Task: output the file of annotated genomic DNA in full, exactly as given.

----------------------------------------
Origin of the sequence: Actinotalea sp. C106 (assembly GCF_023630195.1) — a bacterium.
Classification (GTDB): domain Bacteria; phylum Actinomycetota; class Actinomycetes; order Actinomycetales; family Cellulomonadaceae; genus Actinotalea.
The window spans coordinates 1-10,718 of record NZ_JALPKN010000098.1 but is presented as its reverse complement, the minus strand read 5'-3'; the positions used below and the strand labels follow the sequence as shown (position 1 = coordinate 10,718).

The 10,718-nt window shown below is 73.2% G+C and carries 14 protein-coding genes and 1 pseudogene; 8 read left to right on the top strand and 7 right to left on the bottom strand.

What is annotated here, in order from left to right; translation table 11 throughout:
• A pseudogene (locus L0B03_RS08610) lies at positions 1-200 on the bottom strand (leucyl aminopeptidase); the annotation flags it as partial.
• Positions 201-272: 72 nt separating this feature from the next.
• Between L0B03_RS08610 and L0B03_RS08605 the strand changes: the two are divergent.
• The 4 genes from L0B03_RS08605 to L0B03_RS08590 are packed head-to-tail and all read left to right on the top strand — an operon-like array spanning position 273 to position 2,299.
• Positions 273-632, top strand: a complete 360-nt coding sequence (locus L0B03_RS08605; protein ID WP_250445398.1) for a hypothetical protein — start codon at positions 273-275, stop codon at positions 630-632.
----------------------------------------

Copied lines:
Origin of the sequence: Actinotalea sp. C106 (assembly GCF_023630195.1) — a bacterium.
Classification (GTDB): domain Bacteria; phylum Actinomycetota; class Actinomycetes; order Actinomycetales; family Cellulomonadaceae; genus Actinotalea.
The window spans coordinates 1-10,718 of record NZ_JALPKN010000098.1 but is presented as its reverse complement, the minus strand read 5'-3'; the positions used below and the strand labels follow the sequence as shown (position 1 = coordinate 10,718).

The 10,718-nt window shown below is 73.2% G+C and carries 14 protein-coding genes and 1 pseudogene; 8 read left to right on the top strand and 7 right to left on the bottom strand.

What is annotated here, in order from left to right; translation table 11 throughout:
• A pseudogene (locus L0B03_RS08610) lies at positions 1-200 on the bottom strand (leucyl aminopeptidase); the annotation flags it as partial.
• Positions 201-272: 72 nt separating this feature from the next.
• Between L0B03_RS08610 and L0B03_RS08605 the strand changes: the two are divergent.
• The 4 genes from L0B03_RS08605 to L0B03_RS08590 are packed head-to-tail and all read left to right on the top strand — an operon-like array spanning position 273 to position 2,299.
• Positions 273-632, top strand: a complete 360-nt coding sequence (locus L0B03_RS08605; protein ID WP_250445398.1) for a hypothetical protein — start codon at positions 273-275, stop codon at positions 630-632.